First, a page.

1,000 signatures reached
To: Laura Friedel, Chol Pak, Alex Keenan, and Lisa Bernhardt
Reinstate CDC Research Funding for ME/CFS
This campaign has ended.
Help Find a Cure for Whitney Dafoe and others like him! Reinstate CDC Research Funding for ME/CFS.
My childhood friend, Whitney, is so ill that he has not been able to have a conversation with anyone in two years. Doctors who specialize in treating both HIV and CFS patients claim that they would choose HIV over this devastating illness. Although he has not been able to write any long messages in a long time, he wrote this letter crying for help back in 2012 and still, nothing has been done. Hearing that funding has been reduced to nothing is heartbreaking. Please hear out these words from something who is suffering, and help him:
"Despite the ravages of Chronic Fatigue Syndrome, it is one of the least funded illnesses. Multiple Sclerosis is thought to be on average less severe in it's impact on patients' quality of life, and effects half the number of people. Yet it receives 100 million dollars per year from the Government for research while CFS received 6 million last year, and 5 million of that went towards disproving a flawed study, meaning only 1 million was spent on actual research. With so little funding, there is no hope for the millions of people suffering from this illness.
“My H.I.V. patients for the most part are healthy and hearty thanks to three decades of intense and excellent research and billions of dollars invested. Many of my C.F.S. patients, on the other hand, are terribly ill and unable to work or care for their families.
I split my clinical time between the two illnesses [AIDS and CFS], and I can tell you if I had to choose between the two illnesses (in 2009) I would rather have H.I.V. But C.F.S., which impacts a million [to 4 million] people in the United States alone, has had a small fraction of the research dollars directed towards it.” —Dr. Nancy Klimas, AIDS and CFS researcher and clinician, University of Miami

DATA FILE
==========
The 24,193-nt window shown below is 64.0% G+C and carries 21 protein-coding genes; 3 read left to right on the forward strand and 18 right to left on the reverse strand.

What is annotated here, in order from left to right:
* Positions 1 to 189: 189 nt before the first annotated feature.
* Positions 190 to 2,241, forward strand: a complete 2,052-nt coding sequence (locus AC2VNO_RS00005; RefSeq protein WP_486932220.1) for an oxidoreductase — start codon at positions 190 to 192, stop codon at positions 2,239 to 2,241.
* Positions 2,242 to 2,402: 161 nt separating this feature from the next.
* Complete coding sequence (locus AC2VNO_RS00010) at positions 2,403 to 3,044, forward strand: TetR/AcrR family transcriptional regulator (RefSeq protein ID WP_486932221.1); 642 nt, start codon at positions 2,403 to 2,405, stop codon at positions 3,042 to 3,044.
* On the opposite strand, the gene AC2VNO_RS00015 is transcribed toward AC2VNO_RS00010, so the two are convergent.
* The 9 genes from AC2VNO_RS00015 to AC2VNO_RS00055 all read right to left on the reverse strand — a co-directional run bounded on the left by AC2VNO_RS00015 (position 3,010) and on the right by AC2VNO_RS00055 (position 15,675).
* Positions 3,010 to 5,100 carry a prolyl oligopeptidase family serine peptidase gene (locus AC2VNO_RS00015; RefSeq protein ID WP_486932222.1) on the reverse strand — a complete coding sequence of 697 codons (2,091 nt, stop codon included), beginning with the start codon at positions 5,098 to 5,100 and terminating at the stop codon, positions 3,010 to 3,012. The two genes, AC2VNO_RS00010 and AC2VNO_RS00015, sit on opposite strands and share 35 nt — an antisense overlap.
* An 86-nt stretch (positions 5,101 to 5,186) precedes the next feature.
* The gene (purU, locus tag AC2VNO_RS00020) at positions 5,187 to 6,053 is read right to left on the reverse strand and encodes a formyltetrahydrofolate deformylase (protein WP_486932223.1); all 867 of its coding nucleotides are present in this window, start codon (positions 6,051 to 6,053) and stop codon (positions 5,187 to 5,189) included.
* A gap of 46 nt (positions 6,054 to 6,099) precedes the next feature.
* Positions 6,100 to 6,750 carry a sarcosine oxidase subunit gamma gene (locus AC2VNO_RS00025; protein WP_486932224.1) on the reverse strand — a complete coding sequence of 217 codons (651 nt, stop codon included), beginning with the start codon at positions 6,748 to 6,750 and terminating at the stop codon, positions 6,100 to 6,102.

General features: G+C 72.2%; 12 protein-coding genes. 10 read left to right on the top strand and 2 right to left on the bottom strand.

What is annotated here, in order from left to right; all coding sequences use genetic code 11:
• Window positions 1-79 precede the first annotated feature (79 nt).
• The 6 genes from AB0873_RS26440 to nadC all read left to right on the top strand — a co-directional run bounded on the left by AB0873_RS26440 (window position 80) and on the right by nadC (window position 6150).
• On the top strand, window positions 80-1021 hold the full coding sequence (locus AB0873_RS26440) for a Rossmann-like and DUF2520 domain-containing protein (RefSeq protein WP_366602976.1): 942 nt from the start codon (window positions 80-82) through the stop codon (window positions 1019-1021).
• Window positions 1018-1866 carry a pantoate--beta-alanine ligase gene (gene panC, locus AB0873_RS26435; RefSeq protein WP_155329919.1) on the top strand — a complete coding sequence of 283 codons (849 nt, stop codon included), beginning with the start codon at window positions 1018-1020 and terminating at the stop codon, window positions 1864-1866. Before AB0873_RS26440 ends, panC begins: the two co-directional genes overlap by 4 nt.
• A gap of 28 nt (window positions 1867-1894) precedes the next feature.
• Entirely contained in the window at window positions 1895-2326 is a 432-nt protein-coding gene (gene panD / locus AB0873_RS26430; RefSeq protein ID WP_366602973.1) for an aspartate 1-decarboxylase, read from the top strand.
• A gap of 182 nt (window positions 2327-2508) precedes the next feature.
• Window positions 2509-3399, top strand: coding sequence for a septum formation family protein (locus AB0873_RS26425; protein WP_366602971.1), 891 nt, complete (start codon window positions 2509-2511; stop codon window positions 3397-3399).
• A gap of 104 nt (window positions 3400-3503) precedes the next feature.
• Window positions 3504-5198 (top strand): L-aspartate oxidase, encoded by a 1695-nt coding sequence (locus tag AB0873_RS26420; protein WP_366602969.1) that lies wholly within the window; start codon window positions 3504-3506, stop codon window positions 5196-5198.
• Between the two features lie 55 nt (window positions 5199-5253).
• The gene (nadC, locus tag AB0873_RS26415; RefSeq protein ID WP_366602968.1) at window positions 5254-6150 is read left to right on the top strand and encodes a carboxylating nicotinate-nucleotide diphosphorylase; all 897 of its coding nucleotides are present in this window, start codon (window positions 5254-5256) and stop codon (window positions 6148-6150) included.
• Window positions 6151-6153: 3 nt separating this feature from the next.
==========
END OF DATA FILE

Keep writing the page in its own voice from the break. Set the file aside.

“[CFS patients] feel effectively the same every day as an AIDS patient feels two months before death; the only difference is that the symptoms can go on for never-ending decades.” —Prof. Mark Loveless, Head of the AIDS and ME/CFS Clinic at Oregon Health Sciences University
As a nation, we need to invest in CFS/ME. It costs America an estimated 25 billion dollars per year in lost productivity and medical care. CFS destroys millions of American lives, tears families apart and shatters dreams as people are isolated in bedrooms, nursing homes or left homeless with very little medical or societal understanding or support. All genders, races, ages, and socio-economic backgrounds are effected. Anyone could wind up sick and just drop off the map. And we will likely loose everything that person would have become or contributed.
As a nation, we need to invest in CFS/ME." -Whitney Dafoe
Why is this important?
From Whitney Dafoe:
"I have been struggling with health problems for the past 8 years, since I was 21. Every time I traveled my health seemed to plummet. But I have always been inspired and dedicated and never thought I'd wind up where I am now. So I kept going, kept pushing myself to do everything I wanted to do. My trip to India was the last straw it seems. For the past 4 years I have been really sick. I started a wedding photography business when I realized I could no longer hold a full time job, thinking that it was a blessing in disguise because once I got my health back I would be making money doing something I loved. After a year things were looking really good business wise, but it took me longer and longer to recover from the intense physical requirements of shooting a wedding. When I couldn't recover in a week in order to shoot the next wedding, I decided I had to give it up which was pretty heartbreaking because of what it represented. That was in 2010. For the last 2 years I have been bedridden much of the time, my health and mobility slowly decreasing. I'm now forced to rest in bed most of the day, saving up energy for little bits of projects like writing this, or working on some photographs for a half hour or an hour on a good day.